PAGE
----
Ready for retirement

Are you ready for retirement? You may be shaking your head no right now because you are not at the age of retirement yet. Just because you are not old enough o retire does not mean you cannot be ready for retirement. A recent study showed that of the people who are at the suggested retirement age of 72, less than half are able to retire. As a matter of fact, a new report on retirement tells us many people are saying 80 is the new retirement age. Granted, we are living longer and are able to stay healthier, but is that the real reason folks are waiting until they are 80? No, it is because they were unprepared for the cost and they cannot retire on what social security alone will provide. Financial analysts across the country are urging people to contact a financial planner to help them with their retirement. If you are working towards your retirement, are your finances protected?There are several dates you need to know about in order to ave your retirement fund. Genworth Financial wants to ask if you are retirement ready and if you are aware of these dates.  If not, they are there to help you get there.

Are You Retirement Ready?

According to a article written this May in the USNews Money section, by Emily Brandon, there are certain dates we should heed in order to protect our retirement finances. The article entitled, “Deadlines; Missing These Important Dates Could Harm Your Finances”, Brandon tells us of many dates we need to pay attention to. Here they are in chronological order:

  • Age 50: At age 50 or older, you can defer taxes on as much as $23,000 in 401(k) plans, 403(b) plans and the federal government’s Thrift Savings Plan and $6,500 in IRAs in 2013.
  • Age 55: If stop working for any reason when you turn 55 or later, you can take 401(k), but not IRA, withdrawals from your most recent retirement account associated without having to pay the 10 percent early withdrawal penalty.
  • Age 59 1/2: You do not need have to pay the 10 percent early withdrawal penalty on retirement account distributions once you turn age 59 1/2.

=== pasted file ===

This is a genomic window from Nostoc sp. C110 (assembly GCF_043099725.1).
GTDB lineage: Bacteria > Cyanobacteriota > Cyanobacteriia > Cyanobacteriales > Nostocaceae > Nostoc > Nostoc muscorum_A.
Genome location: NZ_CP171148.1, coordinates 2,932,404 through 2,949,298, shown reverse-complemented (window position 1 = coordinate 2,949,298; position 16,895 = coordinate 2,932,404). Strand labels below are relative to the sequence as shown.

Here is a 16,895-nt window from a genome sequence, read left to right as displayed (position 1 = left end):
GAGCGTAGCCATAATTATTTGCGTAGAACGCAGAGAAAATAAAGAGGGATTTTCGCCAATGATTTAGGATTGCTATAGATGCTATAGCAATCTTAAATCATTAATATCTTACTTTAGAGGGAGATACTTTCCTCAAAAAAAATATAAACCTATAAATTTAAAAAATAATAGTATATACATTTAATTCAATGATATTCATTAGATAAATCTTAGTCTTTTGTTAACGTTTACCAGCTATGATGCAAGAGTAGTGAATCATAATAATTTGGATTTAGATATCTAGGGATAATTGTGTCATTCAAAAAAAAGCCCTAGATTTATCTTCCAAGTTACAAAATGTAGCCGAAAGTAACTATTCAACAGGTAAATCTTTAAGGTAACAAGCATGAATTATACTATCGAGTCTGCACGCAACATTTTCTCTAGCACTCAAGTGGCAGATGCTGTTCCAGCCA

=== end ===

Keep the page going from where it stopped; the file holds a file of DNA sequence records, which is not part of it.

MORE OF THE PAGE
• Age 62: If you want to retire at 62, your social security benefits could be reduced by as much as 30 percent.
  • Eligibility for Medicare begins at age 65. You can sign three months before you turn 65 if you want coverage to begin the month you turn age 65. If you don’t sign up right away, your Medicare Part B and D premiums could permanently increase, and you could even be denied supplemental coverage.
  • Age 66: If you are a baby boomer (born between 1943 and 1954), this is when most baby boomers become eligible to collect the full Social Security. People born in 1960 or later who sign up for Social Security at age 66 will get 6.7 percent smaller payments than if they wait until age 67.
  • Age 67: The Social Security full retirement age is 67 for everyone born in 1960 or later.
  • Age 70: If you wait to begin signing up for Social Security benefits, your payments will increase by 8 percent per year up until age 70.
  • Age 70 1/2: Distributions from traditional IRAs and 401(k)s must be taken and income tax must be paid on each withdrawal. If you withdraw the incorrect amount, the tax penalty is 50 percent of the amount that should have been withdrawn.

With the experts at Genworth Financial, they are very well aware of these dates. They are prepared to walk you through the entire process in great detail. They will explain how to set up the proper accounts and help you plan for the dates to come. They have budgets to help you plan for retirement without breaking the bank now. They also can help you with your long term care, financial panning and life insurance needs as well.